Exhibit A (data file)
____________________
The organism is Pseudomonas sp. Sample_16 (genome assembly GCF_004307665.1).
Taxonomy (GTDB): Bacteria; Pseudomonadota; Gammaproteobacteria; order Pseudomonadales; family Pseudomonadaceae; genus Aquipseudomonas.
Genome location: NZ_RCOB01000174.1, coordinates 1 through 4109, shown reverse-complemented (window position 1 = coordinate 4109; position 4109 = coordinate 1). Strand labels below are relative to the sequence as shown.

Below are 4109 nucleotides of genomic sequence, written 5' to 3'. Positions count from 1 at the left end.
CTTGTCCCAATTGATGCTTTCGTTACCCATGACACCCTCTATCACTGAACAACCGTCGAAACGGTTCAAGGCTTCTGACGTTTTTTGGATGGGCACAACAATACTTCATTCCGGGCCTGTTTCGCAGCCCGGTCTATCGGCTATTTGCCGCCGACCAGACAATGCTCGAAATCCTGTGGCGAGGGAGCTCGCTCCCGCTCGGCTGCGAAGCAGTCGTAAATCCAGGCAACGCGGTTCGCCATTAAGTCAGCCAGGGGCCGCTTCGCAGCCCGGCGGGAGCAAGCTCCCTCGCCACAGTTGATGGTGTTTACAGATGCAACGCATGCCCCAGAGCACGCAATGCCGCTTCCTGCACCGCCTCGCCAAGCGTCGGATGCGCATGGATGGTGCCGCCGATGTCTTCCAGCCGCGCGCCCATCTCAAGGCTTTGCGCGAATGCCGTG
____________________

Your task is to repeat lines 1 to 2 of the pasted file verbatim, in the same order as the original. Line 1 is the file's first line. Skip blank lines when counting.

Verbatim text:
The organism is Pseudomonas sp. Sample_16 (genome assembly GCF_004307665.1).
Taxonomy (GTDB): Bacteria; Pseudomonadota; Gammaproteobacteria; order Pseudomonadales; family Pseudomonadaceae; genus Aquipseudomonas.